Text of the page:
According to a study, actors staggered to the bar at more than 70 pubs, bars and nightclubs in a northern English city and ordered a vodka and coke in a ‘loud, slurred’ voice.
The actors were served 85% of the time – with the success rate rising to 94% on Friday nights and 96% after midnight – often despite the fact that bartenders recognised they were drunk, remarking on it to colleagues or rolling their eyes. The study was conducted by a team at the World Health Organisation Collaborating Centre for Violence Prevention at Liverpool John Moores University.
'Safe and responsible venues'
However, the British Beer & Pub Association has defended the pub trade and said it would be looking at the survey to consider whether it is representative of the trade as a whole.
“In the vast majority of cases pubs are safe and responsible venues where drinks are served in a highly supervised environment by well-trained staff,” it stated.
“As an industry, we provide training and guidance (from the British Institute of Inkeeping) on how to recognise and deal with drunks, including how to explain the law to such customers.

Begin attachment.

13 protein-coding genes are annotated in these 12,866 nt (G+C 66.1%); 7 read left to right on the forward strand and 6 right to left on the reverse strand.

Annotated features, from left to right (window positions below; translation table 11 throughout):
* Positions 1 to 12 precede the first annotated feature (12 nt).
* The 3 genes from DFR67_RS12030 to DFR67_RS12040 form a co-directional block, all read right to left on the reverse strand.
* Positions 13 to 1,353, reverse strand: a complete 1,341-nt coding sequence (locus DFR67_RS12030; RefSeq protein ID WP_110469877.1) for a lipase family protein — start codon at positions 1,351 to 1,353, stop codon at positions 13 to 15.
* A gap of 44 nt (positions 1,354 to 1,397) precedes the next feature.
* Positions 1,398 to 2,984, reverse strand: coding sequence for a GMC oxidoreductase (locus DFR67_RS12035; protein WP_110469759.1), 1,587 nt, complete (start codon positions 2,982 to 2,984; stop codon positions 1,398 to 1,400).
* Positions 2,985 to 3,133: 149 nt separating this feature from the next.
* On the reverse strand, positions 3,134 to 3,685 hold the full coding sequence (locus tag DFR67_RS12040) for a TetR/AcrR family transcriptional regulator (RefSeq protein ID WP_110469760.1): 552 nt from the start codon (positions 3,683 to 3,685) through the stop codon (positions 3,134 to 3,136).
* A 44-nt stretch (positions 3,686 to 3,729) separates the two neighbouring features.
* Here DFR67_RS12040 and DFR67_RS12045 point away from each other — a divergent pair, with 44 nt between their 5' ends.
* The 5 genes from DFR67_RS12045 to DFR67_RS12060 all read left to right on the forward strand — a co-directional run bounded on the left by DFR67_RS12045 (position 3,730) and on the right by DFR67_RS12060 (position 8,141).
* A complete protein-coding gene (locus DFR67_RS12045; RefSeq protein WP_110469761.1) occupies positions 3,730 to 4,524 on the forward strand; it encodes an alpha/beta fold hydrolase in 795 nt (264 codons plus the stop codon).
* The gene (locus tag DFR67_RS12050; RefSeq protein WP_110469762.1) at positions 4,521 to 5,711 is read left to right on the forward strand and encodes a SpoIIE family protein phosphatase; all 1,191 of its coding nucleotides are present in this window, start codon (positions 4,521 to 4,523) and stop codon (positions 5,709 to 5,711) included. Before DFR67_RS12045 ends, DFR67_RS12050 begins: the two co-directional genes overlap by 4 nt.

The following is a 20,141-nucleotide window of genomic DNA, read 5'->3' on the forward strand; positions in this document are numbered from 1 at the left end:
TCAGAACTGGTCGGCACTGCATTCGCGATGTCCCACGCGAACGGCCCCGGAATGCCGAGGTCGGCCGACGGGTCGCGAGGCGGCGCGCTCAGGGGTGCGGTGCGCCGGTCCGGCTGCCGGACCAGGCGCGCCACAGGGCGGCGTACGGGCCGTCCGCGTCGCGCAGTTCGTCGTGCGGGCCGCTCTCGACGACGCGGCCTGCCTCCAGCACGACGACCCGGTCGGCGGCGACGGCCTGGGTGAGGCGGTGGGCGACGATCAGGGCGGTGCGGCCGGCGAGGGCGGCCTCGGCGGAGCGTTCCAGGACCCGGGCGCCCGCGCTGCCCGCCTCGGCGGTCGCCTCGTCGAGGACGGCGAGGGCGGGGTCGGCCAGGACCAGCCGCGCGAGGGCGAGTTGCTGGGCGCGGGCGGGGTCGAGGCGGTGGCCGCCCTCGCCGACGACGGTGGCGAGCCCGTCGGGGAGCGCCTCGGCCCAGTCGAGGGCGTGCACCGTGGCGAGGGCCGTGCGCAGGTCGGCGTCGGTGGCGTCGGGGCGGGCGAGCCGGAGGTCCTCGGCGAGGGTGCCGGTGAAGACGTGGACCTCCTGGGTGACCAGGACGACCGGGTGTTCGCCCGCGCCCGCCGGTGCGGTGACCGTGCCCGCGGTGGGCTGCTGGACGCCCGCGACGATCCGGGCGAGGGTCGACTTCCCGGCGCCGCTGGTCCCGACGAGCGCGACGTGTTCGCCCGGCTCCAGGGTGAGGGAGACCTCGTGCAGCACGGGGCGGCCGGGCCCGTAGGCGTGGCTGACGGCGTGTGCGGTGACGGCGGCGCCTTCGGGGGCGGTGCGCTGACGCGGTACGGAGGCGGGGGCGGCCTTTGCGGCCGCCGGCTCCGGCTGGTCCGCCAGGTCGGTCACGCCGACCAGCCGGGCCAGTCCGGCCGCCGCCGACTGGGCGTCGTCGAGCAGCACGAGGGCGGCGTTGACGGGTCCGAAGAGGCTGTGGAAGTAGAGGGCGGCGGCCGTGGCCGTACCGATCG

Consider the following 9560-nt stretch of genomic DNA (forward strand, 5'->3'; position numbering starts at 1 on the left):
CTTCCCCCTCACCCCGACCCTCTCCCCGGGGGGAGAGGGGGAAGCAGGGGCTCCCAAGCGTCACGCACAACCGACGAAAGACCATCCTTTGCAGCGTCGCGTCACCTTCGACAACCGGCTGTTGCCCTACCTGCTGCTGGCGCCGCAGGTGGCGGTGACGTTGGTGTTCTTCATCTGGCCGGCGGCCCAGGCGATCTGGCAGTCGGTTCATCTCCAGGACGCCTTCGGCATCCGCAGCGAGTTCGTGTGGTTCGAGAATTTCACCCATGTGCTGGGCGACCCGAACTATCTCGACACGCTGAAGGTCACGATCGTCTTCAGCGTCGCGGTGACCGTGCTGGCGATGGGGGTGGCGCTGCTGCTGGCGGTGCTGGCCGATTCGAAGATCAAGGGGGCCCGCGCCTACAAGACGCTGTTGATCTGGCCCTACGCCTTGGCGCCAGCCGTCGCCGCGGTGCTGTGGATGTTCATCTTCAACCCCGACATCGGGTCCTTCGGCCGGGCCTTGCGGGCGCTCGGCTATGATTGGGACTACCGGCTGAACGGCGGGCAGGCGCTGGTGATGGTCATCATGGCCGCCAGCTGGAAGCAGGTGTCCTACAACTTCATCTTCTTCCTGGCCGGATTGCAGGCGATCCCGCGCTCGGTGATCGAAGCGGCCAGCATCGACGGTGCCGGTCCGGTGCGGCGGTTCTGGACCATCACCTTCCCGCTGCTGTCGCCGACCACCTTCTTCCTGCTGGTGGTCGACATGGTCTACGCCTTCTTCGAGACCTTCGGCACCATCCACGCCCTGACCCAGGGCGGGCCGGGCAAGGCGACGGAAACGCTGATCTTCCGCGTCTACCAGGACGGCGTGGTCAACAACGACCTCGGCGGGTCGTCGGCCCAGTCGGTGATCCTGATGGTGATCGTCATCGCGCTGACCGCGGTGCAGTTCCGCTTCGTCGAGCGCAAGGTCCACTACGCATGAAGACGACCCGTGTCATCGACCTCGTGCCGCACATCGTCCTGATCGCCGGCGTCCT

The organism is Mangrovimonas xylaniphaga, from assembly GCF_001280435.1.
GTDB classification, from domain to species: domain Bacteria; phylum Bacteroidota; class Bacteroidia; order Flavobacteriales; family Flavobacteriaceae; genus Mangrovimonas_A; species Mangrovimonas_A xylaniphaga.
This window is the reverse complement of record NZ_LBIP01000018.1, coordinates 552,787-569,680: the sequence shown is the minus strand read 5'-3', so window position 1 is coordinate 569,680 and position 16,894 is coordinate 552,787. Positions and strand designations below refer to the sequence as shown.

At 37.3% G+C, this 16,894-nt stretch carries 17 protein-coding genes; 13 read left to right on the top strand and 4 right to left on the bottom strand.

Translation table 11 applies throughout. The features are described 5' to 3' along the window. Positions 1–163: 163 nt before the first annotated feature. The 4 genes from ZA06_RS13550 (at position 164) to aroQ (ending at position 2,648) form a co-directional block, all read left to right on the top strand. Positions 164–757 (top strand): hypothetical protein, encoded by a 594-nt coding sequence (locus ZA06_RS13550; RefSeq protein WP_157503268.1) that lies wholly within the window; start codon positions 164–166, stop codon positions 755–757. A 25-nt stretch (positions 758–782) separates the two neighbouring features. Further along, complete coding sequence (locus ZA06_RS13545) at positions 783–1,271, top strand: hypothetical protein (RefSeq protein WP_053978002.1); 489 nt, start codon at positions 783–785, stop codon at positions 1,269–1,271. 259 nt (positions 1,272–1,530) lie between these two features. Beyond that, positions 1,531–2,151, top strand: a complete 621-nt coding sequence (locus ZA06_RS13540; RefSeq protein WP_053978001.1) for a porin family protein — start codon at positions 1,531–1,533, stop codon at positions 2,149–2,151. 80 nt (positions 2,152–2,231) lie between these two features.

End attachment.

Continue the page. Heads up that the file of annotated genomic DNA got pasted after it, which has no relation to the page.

“Serving drunks has long been illegal and subject to penalties, by both the police, and councils, which can review their licence, for example. Responsible retailers certainly must be aware of their responsibilities.”
Michael Kheng, of Kurnia Licensing Consultants, said there needs to be a clear definition of what constitutes a drunk person and questioned the validity of the study given that actors were used.
'No clear definition'
Speaking to BBC Radio Lincolnshire he said: “The problem we have in England is there is no clear definition of what a drunk person is in the Licensing Act 2003, so it is actually hard for people to determine whose drunk and whose not.
“You obviously know when someone has had too much because they can’t stand up and they are falling over, and you know when somebody hasn’t, but when does it go from being sober to being drunk? The law doesn’t help us here.”
He added: “This study used actors so it’s very clear if they’re acting then they weren’t drunk anyway. So all of the 80% of premises that didn’t pass the test - there was no test to pass because they didn’t actually serve anyone that was drunk.”
He added that there is “no real punishment” in England to deter bartenders from serving somebody that is drunk. He also cited the problem of drinkers pre-loading on cheap alcohol from supermarkets, which he said can make it difficult for bartenders to judge how much a customer has had to drink.